AP Exams In-Person: Apparently Probable!


Will classrooms sit empty or will they be filled with AP test takers this May? Photo credit: Claire Mulkey

Claire Mulkey

AP exam season is almost here. It seems impossible that close to a year has passed since COVID-19 forced itself into the world, but nevertheless, it is true. It’s hard to name anything that hasn’t been touched by the hands of COVID-19: sports, school, graduation, etc. Most events and organizations have had to revolutionize their traditional methods to adjust to CDC guidelines. However, in this year of ‘unprecedented times,’ the College Board has reverted back to their original pre-coronavirus ways. AP exams are scheduled for their usual weeks in May and at this point and time, will be full length and in-person. This decision begs the question: is it fair to have a normal test if this year has been anything but normal?

Last year, the AP exams in 2020 were virtual and significantly modified. Exams that usually lasted three or more hours were shortened to one. Tests that were formerly composed of three essays and a multiple choice portion were reduced to just one essay. In theory, these tests should be easier to complete, but in many cases, actually had adverse effects. Only one essay, one DBQ, or one FRQ would determine the student’s entire score. Before, the multiple sections made up varying percentages of a student’s score, but in the spring of 2020, 100% of the student’s grade depended on one question or prompt. This process in no way accurately reflected the entire year of learning and studying that the student endured. 

College Board either decided last year’s testing was not fair or received enough complaints that they decided to change their testing method this year. The AP Central College Board website states that their plan this year is to “offer in-person testing,” but if “a school is closed or coronavirus-related risks prevent a student from testing at school,” a special online test will be administered to them via the AP coordinator. The online test will be full-length, though, not the shortened version from last year.

Students have mixed emotions about the College Board’s announcement. It is surprisingly refreshing to have something that resembles normalcy, but this year has been anything but normal. Many AP classes are behind schedule or have had to cut out certain activities and assignments that they did pre-COVID-19, like books, labs, or projects. Freshman Hannah Newton thinks that the tests shouldn’t be standard, since students have missed out on curriculum during online learning. The shortened 40-minute class periods were helpful during online learning, but when it comes to the AP exams, will likely prove to be harmful.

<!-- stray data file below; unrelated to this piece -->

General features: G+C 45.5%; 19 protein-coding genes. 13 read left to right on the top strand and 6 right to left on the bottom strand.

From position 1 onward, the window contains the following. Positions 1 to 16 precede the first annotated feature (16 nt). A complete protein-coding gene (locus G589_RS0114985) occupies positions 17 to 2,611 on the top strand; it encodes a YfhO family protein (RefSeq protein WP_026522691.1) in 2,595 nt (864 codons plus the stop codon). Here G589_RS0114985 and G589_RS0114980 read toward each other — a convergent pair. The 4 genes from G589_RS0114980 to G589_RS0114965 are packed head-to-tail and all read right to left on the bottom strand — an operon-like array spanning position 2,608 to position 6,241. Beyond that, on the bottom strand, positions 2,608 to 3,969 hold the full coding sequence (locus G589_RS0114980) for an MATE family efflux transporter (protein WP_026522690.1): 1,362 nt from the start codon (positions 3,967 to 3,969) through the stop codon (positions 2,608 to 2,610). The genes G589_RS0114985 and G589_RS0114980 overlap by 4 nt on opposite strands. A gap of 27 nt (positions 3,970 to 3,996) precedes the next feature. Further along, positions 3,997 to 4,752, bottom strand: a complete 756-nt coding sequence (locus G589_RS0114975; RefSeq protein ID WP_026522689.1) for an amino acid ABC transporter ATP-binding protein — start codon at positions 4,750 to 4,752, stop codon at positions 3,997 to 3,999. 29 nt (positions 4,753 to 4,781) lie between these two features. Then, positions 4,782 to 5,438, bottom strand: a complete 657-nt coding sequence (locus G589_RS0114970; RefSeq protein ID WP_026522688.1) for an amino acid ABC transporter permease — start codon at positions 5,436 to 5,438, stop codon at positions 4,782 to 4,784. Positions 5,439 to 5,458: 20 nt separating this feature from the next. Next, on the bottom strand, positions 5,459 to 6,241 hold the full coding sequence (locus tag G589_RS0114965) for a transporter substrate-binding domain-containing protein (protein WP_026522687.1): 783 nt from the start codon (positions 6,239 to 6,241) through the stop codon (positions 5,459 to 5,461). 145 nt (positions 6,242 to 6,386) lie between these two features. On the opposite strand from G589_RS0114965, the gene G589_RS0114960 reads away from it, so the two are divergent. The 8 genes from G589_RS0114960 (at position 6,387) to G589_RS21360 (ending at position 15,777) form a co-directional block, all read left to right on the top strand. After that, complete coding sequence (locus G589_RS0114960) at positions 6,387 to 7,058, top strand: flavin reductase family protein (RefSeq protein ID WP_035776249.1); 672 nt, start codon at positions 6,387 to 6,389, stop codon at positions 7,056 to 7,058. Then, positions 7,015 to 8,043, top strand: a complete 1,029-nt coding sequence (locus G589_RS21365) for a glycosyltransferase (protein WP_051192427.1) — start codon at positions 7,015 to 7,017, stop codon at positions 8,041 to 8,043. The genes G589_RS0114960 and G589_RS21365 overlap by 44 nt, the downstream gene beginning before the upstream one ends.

Junior Emma Martin, who took AP exams last year and will take them this spring, says that “this school year can’t compare to any other year, whether in current events or in education, so we shouldn’t be compared to students from previous years.” AP Chemistry teacher Christi Chilton agrees. She believes the “material covered on the test should be shortened” but that the in-person option is much better than the URL test last year. For AP Chemistry especially, the 2020 exams were a hit-or-miss. The students were given a single FRQ, some of which were easy and some of which covered obscure material. Mrs. Chilton is hopeful that her students this year will be given a more fair chance. 

Other students don’t mind the curriculum imbalance from this year to years past. Junior Caroline Kardian says she feels like the year has been different, but agrees with taking a normal exam, as long as it is in person. It is difficult to judge just how much information students have missed out on this year, but it’s likely that the AP scores will expose those gaps in knowledge. Juniors Matthew House and Beau Thacker feel strongly that the exams should be in-person, because “the people taking the test in-person will be disadvantaged, since the kids at home have all the resources to cheat.” Rampant cheating is another problem to arise out of URL-based learning during the COVID-19 pandemic. Cheating is likely a big factor in the College Board’s decision to hold tests in-person. 

Students have been subjected to great change and upheaval this year. They have missed school and some students have yet to step into the building. All over the U.S., schools are handling CDC guidelines differently, yet are expected to test the same way. However, most agree that in-person tests are the best possible option. So, the verdict is in: the AP exams should be in-person and limited in curriculum, though not as structurally altered as last year.

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